45% in the Czech Republic to 64% in Switzerland (Figure
10).3 Survival in Ireland was similar to that in the UK, and, at
54%, below the European median.
The highest colorectal cancer mortality in Europe for both
men and women was in Hungary (Figure 12)1 and the lowest
in Greece and Cyprus. Mortality for Ireland was close to the
European median.
Figure 10. Five year relative survival for colorectal cancer
diagnosed 2000—20023
Switzerland Spain Germany Belgium France
Sweden Norway Italy Finland Austria Iceland Netherlands Northern Ireland Ireland Scotland Wales England Malta Slovenia Poland Czech Republic 0%
10%
20%
30%
40%
50%
60%
70%
five‐year relative survival
Figure 12. Estimated mortality from colorectal cancer, 2008
(world age- standardised rate)1
Hungary
Slovakia
Czech Republic
Slovenia
Denmark
Norway
Latvia
Portugal
Lithuania
Estonia
Poland
The Netherlands
Malta
Spain
Ireland
Bulgaria
Germany
Romania
Austria
Belgium
Italy
France
United Kingdom
Sweden
Luxembourg
Iceland
Switzerland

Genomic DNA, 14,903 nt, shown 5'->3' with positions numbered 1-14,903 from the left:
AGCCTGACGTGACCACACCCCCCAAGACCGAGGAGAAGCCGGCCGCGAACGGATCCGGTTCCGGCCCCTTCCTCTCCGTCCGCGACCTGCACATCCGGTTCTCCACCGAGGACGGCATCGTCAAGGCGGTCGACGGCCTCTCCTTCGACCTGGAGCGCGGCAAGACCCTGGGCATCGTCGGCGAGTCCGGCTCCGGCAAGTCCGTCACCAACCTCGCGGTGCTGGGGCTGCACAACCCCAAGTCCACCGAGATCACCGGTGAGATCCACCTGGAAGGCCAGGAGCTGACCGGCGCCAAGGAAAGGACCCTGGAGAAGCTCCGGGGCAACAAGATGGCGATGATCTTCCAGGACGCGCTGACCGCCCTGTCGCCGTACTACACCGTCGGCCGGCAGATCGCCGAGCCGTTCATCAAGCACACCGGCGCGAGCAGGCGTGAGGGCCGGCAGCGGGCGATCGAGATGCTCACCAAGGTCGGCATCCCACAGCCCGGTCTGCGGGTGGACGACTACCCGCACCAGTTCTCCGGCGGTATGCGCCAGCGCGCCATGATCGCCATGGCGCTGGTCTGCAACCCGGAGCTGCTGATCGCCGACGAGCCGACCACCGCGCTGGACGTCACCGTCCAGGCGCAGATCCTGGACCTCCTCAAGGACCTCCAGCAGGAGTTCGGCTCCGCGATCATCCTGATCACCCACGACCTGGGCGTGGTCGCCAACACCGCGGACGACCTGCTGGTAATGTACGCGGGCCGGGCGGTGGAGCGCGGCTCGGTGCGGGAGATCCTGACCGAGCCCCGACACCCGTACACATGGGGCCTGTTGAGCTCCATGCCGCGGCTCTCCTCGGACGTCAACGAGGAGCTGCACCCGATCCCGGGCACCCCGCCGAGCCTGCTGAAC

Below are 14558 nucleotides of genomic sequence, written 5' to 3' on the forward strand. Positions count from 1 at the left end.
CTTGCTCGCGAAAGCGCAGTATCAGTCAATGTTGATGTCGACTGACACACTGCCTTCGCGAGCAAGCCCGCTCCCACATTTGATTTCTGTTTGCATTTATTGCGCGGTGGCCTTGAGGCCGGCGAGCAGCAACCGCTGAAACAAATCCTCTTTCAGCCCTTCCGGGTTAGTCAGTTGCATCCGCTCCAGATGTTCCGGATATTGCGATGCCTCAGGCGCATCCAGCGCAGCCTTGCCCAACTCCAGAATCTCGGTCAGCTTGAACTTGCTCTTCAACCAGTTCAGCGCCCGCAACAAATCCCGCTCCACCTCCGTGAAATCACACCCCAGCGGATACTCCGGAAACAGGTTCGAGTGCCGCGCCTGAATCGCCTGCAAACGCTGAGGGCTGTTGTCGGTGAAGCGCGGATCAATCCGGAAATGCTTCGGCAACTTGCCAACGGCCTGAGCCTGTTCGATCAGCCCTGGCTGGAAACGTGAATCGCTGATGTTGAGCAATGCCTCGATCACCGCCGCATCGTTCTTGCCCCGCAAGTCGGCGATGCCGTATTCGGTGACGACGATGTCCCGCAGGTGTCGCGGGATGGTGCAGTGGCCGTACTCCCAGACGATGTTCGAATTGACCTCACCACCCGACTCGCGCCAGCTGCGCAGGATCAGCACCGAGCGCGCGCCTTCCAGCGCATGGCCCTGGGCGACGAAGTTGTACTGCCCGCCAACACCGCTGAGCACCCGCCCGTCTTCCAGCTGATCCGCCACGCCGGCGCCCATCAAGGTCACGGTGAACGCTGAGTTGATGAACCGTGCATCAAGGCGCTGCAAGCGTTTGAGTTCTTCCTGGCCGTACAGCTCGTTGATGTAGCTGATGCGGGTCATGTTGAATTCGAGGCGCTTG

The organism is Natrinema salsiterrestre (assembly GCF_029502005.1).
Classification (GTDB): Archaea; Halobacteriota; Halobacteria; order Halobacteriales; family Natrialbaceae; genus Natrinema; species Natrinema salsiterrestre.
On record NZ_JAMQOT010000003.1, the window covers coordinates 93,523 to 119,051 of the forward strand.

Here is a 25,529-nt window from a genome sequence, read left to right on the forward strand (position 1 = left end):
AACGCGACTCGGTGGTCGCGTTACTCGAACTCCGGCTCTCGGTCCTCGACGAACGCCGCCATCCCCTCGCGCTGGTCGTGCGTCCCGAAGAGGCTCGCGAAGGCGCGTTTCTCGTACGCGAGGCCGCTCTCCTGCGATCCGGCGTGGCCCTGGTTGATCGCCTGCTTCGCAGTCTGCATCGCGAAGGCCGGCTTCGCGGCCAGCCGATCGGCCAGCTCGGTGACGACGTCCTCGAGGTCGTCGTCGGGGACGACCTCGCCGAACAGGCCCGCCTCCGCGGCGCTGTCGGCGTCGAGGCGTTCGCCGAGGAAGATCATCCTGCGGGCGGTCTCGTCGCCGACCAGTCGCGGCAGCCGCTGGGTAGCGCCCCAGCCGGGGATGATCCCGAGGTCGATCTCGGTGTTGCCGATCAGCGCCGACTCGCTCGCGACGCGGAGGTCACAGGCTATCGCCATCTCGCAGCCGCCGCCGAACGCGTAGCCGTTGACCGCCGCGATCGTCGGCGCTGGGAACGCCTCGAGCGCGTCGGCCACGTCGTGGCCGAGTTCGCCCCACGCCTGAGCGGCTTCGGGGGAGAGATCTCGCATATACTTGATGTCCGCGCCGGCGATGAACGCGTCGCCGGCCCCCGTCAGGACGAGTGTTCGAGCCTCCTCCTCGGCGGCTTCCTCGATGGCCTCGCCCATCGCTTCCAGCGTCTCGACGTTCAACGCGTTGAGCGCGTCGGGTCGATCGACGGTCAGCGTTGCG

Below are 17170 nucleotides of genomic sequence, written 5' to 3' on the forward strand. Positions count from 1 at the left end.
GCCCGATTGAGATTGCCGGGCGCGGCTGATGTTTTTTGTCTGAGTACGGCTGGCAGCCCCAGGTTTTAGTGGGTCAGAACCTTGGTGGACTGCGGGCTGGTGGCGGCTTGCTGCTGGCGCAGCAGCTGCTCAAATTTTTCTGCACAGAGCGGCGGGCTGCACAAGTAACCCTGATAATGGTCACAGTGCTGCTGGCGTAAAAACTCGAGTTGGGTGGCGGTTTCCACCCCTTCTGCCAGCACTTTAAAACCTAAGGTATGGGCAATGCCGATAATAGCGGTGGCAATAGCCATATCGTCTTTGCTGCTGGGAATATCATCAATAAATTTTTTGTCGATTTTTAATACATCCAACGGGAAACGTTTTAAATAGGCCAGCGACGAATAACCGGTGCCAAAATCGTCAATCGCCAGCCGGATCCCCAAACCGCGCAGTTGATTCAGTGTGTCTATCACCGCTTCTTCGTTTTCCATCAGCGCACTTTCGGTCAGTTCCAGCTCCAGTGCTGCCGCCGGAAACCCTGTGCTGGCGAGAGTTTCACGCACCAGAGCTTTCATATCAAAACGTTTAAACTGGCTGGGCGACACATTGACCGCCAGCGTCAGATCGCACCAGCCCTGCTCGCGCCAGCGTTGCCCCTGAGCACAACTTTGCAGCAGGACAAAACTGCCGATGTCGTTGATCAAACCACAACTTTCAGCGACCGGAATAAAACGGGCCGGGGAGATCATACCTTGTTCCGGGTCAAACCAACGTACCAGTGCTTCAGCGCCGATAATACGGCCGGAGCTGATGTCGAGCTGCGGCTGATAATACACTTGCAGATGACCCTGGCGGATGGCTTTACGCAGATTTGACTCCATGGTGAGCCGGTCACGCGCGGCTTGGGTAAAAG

Finland
Greece
Cyprus
30
Mortality
20
10
0
10
20
30
40
50
60
age‐standardised mortality rate per 100,000 (world standard population)
Age-standardised mortality rates from colorectal cancer for
women have been falling by 2% annually since 1970 (Figure
11).4 Although male and female mortality rates were similar
up to 1970, this fall in female rates was not initially matched
by a similar fall for males. However, male mortality began to
fall in about 1989, and has been falling by 1% annually
since then. The male mortality rate in 2008 was 75% greater
than the female rate.
females
males
Figure 11. Age-standardised mortality rate (world standard
population) for colorectal cancer 1950-20084
References and notes
30
25
1.
European Cancer Observatory (ECO)
http://eu-cancer.iarc.fr/
2.
Stage and treatment data is incomplete for 2009
and is not reported on here.
3.
Recent cancer survival in Europe: a 2000-02
period analysis of EUROCARE-4 data. Verdecchia
A, Francisci S, Brenner H, Gatta G, Micheli A,
Mangone L, Kunkler I; EUROCARE-4 Working
Group.
Lancet Oncol. 2007 Sep;8(9):784-96.
4.
WHO mortality database
http://www-dep.iarc.fr/WHOdb/WHOdb.htm
20
15
males
10
females
5
2006
2003
2000
1997
1994
1991
1988
1985
1982
1979
1976
1973
1970
1967
1964
1961
1958
0
1955
age‐standardised mortality rate per 100,000 per year
3 May 2011
year of death
More information on cancer is available on our website www.ncri.ie
© National Cancer Registry 2011.